A couple of months ago I was privileged to attend a meeting of a local writing group in their “invited author” slot. As well as speaking about my own writing and journey to publication, I was asked to set a writing exercise. Given that I’d inadvertently begun both my published novels with a character descending a staircase, it wasn’t difficult to find my prompt, to which the writers responded admirably. But, as a practitioner of the 99-word story, I thought I could give them a little more by modelling writing less.
I was already writing flash fiction when Norah Colvin introduced me to Charli Mills’ Carrot Ranch. But, since in my head flash fiction could run to 1000 words, I was sceptical about telling a story in less than a tenth of that number. I sensed a similar scepticism among the members of the writing group when I mentioned the 99-word story. Yet a single example was enough to convince them it could be done!
Twin stone staircases led to a wooden door, the numbers 1873 embossed above, grand as the entrance to a castle. At school I’d learn to read, and never have to go without a story. I’d mount those steps like a fairytale princess, entering one day by the left side, the next the right.
I didn't realise the letters above the stairs spelt BOYS on one side and GIRLS on the other. That my mother would laugh, plead, then slap me on the legs and hoist me up like a sack of coal when I raced towards the wrong one.
There’s no doubt that reducing this scene to 99 words helped pave the way for my publisher’s edits. However, I think the 99-word model (at least how I use it) is a little too tight for a novel where the reader needs a little space to breathe. Indeed, the published version contains an extra two sentences between the paragraphs above. But that’s not an argument against pruning. Unlike plants or hair, when you’ve chopped too many words from a piece of writing you can always put some back.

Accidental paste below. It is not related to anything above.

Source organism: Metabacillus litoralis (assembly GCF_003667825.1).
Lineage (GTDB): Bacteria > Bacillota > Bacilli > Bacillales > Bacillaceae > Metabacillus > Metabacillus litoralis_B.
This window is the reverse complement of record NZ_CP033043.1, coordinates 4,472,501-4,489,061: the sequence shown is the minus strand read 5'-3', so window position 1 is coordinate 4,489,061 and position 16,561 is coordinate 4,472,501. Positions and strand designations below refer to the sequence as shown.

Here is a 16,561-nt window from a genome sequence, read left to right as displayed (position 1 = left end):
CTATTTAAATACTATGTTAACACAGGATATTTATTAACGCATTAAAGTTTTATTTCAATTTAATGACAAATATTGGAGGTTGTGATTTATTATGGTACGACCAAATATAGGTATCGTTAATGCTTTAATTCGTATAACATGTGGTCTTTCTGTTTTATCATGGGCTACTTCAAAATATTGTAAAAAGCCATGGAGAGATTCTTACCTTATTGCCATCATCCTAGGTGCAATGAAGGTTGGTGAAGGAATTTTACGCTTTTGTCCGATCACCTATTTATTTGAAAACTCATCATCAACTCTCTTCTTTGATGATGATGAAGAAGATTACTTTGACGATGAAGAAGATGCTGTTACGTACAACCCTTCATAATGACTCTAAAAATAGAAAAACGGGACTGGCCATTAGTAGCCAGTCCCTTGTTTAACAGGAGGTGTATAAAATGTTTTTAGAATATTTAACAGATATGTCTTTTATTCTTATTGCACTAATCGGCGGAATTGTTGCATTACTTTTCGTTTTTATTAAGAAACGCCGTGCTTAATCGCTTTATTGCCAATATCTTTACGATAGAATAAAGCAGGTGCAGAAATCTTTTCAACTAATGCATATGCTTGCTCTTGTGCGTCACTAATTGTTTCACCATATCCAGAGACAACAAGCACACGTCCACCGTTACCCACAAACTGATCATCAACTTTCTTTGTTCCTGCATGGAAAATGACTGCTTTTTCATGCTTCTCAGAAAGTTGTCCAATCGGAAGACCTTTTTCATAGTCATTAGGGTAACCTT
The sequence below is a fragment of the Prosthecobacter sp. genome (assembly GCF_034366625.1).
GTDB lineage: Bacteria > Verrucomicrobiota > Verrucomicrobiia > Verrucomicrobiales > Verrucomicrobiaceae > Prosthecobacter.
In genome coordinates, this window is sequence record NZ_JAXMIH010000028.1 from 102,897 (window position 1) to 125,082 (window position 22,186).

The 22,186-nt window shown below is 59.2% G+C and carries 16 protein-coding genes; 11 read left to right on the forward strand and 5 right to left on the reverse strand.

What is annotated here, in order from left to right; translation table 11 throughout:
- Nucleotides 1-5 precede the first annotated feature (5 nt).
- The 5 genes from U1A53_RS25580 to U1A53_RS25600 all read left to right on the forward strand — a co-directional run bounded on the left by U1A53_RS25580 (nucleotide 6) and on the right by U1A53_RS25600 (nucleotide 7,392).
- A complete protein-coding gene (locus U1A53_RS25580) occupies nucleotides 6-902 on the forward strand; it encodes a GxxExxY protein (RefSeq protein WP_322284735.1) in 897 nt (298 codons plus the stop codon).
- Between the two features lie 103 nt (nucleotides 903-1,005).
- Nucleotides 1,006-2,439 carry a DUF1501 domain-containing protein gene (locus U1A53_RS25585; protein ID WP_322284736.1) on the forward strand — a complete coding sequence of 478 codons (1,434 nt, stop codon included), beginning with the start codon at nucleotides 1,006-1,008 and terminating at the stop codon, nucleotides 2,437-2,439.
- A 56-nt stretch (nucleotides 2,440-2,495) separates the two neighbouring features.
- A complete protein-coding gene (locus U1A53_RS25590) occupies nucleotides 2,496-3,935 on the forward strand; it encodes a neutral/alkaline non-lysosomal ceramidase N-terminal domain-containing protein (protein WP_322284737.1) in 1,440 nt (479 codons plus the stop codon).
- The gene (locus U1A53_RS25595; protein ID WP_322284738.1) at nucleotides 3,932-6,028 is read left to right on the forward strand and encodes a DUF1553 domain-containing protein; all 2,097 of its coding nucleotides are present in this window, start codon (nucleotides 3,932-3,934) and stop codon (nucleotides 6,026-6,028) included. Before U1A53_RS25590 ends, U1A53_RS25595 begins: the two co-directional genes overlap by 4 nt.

Almost every week for the past four years (?), Charli Mills has produced an online compilation of 99-word stories inspired by the previous week’s theme. Now she’s gone a step further: assisted by editor Sarah Brentyn, she has taken some of her first-year favourites, along with some longer stories and essays, and made them into a book. I’m proud to be part of it and of the worldwide blog tour that will hopefully bring it to more readers’ attention. It’s available now in print and e-book versions: via book baby; Amazon Digital; Amazon print.
The latest flash fiction challenge presents me with a dilemma: I’m asked to write a 99-word story about fireweed. Now, I’ve read about fireweed, but imagined something different to the
rosebay willowherb depicted here. So, once again, I’ve learnt about how English mutates across continents. Should I write about that? Let’s see:
After lunch, I followed the other kids to the wasteground behind the … parking lot (not car park). I could still taste the new words I’d learnt at the table – eggplant; zucchini; rutabaga – as I loaded my arms with logs. My classmates smirked as they glanced my way, but I imagined Mum (Mom) reminding me I wouldn’t be new for ever.
“So what’s this?” said Miss Mills.
“Firewood. Like you asked for.”
She smiled as she stuck a bunch of rosebay willow herb in a jar. “I asked for fireweed. But don’t worry, you’ll learn English soon.”